"The Book of Kale: The Easy-to-Grow Superfood" (Harbour Publishing Co. Ltd.) is a compendium of everything you ever wanted to know.
"It blows my mind that people are crazy about kale, but they don't know how to eat it," Hanna said in an interview from Vancouver. "So this book pretty well tells you everything you need to know and more than a normal reasonable person would ever want to know."
The hardy vegetable, which thrives in gardens across the country, is "one of the most nutritious foods on the planet," packed with vitamins, minerals and phytonutrients (plant-based compounds). Benefits include boosting immunity, repairing damaged tissue and protecting eyes from damaging UV light, helping to prevent age-related macular degeneration and cataracts, among others.
Kale, with its pretty ruffled, curly, flat and coloured leaves, has received 1,000 out of 1,000 on the Aggregate Nutrient Density Index scoring system created by nutritional researcher Dr. Joel Fuhrman, author of "Eat to Live."
"Kale and collards are the No. 1 nutrient-dense foods period. Whether it's beans, meat, cheese, anything. You get the most bang for your buck out of a cup of kale," Hanna said.
Canada's Food Guide recommends you eat at least one dark-green vegetable every day.
"People can save money and improve their health and it's such a benevolent, magnificent plant," Hanna said. "People just don't know how to eat it and they really should."
Hanna, 63, set out to demystify kale. She highlights different types — Rainbow Tuscan, Blueridge, Scottish, Winterbor — and includes a section with tips on how to grow it and the history of the ancient vegetable, which has been cultivated for more than 6,000 years around the globe. It was revered by the Egyptians who lined the tombs of their pharaohs with intricate gold and silver carvings of garlands of kale leaves.
If you have sun and good soil, kale is easy to grow. Bees are attracted to its yellow flowers. The buds are a great source of protein with little fat and can be cooked too, Hanna said.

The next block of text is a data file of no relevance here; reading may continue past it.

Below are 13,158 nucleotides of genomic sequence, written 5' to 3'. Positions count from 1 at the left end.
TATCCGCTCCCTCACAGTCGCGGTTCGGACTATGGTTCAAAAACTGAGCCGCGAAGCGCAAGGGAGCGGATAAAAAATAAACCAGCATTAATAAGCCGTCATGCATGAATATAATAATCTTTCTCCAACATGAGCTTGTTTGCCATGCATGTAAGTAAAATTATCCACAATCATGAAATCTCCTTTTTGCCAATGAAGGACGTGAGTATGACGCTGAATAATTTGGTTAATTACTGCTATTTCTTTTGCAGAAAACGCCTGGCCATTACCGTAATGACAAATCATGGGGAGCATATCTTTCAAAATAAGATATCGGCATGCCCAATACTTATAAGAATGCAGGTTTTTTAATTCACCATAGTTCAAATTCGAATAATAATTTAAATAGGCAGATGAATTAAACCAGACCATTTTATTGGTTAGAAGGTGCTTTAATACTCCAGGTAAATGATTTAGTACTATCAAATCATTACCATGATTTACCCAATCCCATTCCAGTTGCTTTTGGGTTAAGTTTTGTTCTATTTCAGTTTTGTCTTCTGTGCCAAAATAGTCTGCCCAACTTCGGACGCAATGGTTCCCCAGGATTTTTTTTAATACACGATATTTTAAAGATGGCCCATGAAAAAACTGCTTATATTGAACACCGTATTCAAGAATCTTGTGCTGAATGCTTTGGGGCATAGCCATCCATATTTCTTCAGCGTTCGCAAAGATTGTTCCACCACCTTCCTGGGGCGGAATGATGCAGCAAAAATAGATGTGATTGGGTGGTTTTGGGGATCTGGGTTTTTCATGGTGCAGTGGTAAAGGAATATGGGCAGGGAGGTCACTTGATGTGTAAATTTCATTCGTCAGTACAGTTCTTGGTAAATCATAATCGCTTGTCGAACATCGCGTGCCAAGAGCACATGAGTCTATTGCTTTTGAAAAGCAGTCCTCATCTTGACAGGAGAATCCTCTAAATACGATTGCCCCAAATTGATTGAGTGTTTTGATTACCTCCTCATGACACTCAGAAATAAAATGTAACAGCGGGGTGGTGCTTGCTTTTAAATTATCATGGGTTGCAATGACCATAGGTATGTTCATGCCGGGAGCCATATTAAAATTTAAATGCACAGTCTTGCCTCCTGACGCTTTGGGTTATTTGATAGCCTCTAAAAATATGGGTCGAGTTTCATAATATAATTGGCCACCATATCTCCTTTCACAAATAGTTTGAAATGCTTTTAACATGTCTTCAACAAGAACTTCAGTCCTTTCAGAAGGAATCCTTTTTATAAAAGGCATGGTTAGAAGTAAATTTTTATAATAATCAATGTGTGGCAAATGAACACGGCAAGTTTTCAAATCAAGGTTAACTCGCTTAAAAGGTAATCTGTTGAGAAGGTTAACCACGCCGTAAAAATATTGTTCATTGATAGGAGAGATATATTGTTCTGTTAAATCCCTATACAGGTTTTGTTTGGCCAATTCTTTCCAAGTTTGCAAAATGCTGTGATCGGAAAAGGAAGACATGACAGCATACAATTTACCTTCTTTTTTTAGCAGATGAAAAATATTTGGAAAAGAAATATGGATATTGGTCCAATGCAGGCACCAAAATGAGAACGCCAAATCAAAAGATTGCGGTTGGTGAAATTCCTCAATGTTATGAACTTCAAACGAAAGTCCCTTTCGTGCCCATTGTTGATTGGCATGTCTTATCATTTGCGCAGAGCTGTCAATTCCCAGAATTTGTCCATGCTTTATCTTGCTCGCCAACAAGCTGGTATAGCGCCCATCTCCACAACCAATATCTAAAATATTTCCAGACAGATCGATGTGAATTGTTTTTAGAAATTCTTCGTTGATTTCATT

It's an ideal plant to teach children to grow because it produces a result quickly. "Within weeks of sowing, little leaves are available for nibbling," she writes.
The kids in her neighbourhood teach each other to like kale. "They come along and eat the buds, the leaves and the flowers," Hanna said. "If they grow it themselves, then they will eat it."
On the west coast and many other areas of the country, kale grows year-round and actually tastes better after it's been kissed by frost, she said. However, the prolonged deep freeze in some areas precludes overwintering.
"When you grow it over winter it suppresses one of the phytonutrients which is called sulforaphane, that sulphury sort of hot taste, and when it freezes it actually unmasks the natural sugar in the kale," which enhances its flavour.
Hanna, who has taught fitness and worked as an insurance adjuster, said she has always gravitated toward plants, working in nurseries and writing seed catalogues as well.
She also likes to cook, "especially if I have stuff in the garden where I don't have to go anywhere, just outside and pick it," and during the writing of the book she lived, ate and slept kale.
"I was obsessed by kale. I literally did walk in the woods with my friend and the dog every day and be like kale, kale, kale." She says her dog Pocky now pulls leaves off kale plants and eats them.
"I started making all kinds of things. I would look in old cookbooks like Fannie Farmer and I saw the recipe for fritters and I thought, 'What could I put with kale that would make a groovy fritter?' and edamame popped into my head and I made the Kale Edamame Fritters, which is I think one of my favourite things in the book."
In her Kitsilano neighbourhood on Vancouver's west side, she is surrounded by different ethnicities and the influence has found its way into her recipes, with such selections as Moussaka With Kale and Lamb, Thai Chicken Curry and Breakfast Okonomiyaki.
There are also many vegetarian, vegan and gluten-free choices.
Even the water used to cook kale is nutritious, Hanna said.
"I don't like throwing away cooking water from vegetables because a lot of the vitamins are in there. I sometimes just save a jar in the freezer and just keep adding to it and then throw it into soup instead of water."
Hanna's playful personality comes through in the book, which is peppered with witticisms and many of the recipe titles feature plays on words.
"I love the font (the publisher) used," she said. "It sort of looks like curly kale and it sort of looks like it's kind of playful and goofy."